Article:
GOODBYE TO CREDIT HOURS?
The radical restructuring of higher education is poised to take another lurch forward with the announcement by the Carnegie Foundation for the Advancement of Teaching that it is to “rethink” the credit hour as the basis for measuring learning in higher education. As the creator of the credit system, Carnegie’s move is significant. It could mean more steam for efforts to move away from the credit system’s “seat time” approach and to a greater emphasis on competency-based measurements. That’s important because it would open up another front in the effort to shake up the moribund and expensive traditional structure of higher education.
Online education has of course been the driving force behind the disruptive innovation overtaking an “industry” that has remained essentially unchanged in its basic business model for centuries. MOOCs and other developments have begun to alter the delivery and economics of high-quality instruction as dramatically as Steve Jobs changed the music industry.
But to achieve the full structural change that’s possible, with sharply lower costs and an education delivery system catering to the needs of the customer rather than faculty graybeards, other things have to happen.
One is effective tools to bring transparency and consumer information to would-be students, so that they can accurately gauge whether a college delivers real value for money. That’s now well under way with a range of continually improving standards of measurement available to students and their parents. Added to that is increasing pressure on colleges and universities to reveal more and better information on such things as how much teaching each faculty member actually undertakes.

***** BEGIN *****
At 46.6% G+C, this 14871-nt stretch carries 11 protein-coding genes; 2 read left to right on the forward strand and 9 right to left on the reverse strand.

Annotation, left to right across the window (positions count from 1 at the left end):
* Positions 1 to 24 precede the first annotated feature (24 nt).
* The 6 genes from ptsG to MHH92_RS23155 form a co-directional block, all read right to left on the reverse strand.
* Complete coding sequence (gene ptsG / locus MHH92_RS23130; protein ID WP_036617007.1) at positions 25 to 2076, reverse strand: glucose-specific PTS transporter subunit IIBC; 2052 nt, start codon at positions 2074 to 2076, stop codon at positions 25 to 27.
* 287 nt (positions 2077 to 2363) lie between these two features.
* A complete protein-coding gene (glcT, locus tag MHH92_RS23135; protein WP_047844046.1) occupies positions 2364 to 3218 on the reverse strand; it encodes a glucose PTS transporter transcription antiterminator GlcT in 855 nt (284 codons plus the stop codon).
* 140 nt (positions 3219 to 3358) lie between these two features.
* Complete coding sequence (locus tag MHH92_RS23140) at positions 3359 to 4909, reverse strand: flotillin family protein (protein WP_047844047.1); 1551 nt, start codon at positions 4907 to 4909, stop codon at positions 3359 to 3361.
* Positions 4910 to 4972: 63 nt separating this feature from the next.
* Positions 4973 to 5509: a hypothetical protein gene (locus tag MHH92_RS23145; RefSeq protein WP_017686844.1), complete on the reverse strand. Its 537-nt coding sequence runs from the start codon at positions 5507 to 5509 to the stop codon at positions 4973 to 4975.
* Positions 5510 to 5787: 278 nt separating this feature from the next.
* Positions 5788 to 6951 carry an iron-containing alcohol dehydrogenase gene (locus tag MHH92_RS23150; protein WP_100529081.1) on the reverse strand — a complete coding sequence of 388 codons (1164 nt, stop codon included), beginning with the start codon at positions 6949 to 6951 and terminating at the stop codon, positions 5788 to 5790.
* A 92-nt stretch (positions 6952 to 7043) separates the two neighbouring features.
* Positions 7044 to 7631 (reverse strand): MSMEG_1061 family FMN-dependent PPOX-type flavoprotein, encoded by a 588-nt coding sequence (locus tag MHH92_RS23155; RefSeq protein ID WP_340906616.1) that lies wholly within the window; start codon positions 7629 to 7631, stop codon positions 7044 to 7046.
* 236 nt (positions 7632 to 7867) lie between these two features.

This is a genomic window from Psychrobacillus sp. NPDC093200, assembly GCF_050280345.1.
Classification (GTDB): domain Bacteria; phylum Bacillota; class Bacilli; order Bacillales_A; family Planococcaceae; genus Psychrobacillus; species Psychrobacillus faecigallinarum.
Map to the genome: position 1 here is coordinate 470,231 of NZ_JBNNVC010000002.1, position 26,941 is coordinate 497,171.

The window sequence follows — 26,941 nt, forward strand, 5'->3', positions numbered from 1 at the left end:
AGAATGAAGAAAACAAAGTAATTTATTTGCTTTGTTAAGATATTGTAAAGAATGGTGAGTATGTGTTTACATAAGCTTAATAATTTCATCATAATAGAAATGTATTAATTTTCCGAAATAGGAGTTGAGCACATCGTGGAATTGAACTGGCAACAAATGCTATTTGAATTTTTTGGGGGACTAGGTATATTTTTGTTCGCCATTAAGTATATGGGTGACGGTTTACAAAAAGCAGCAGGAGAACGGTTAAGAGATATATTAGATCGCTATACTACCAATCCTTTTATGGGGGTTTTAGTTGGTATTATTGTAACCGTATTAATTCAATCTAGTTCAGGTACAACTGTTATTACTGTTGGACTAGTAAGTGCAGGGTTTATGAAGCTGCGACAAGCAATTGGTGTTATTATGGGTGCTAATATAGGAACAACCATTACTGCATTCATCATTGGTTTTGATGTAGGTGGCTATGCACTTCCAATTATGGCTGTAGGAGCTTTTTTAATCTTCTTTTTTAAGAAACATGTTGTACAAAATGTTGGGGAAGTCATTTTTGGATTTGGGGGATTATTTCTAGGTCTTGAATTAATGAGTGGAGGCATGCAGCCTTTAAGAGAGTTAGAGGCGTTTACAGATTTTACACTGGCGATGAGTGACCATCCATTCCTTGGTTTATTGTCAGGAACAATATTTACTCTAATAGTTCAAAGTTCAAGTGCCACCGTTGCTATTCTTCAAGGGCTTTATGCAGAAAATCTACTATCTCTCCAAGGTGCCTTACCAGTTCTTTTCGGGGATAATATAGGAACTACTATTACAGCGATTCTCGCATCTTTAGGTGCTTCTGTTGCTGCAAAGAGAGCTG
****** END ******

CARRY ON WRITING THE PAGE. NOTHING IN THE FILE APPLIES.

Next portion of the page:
Another is that real entrepreneurs need to enter the industry, applying quite different business models. That’s also been happening for several years and is accelerating. It’s not just the rise years ago of for-profit sector institutions such as the University of Phoenix. Actually more exciting are the newer models, including such institutions as Western Governors University, a private online institution created by 19 state governors, and the University of South Carolina’s Palmetto College – a blended learning approach to enable SC students who dropped out to complete their degrees.
But another critical step is breaking open the increasingly bogus quality and student-learning standards associated with accreditation and the credit hour. As Lindsey Burke and I recently pointed out, the fact that an institution is accredited tells you little or nothing about the quality of a particular course. And under the credit hour system, students in the back row can punch their attendance card while catching up with their friends on Facebook. Moving to a system of credentialing specific courses – whether they are taught after hours in a high school gym or at Harvard – provides employers and students alike with a real quality measure. And moving toward demonstrated competency rather than seat time opens up the possibility of radical innovations in the manner in which higher education is delivered, with potentially dramatic reductions in cost and increased customization of teaching.
That’s why the Carnegie Foundation’s announcement, while no guarantee of needed change, is a very welcome development that has triggered alarm bells in faculty lounges.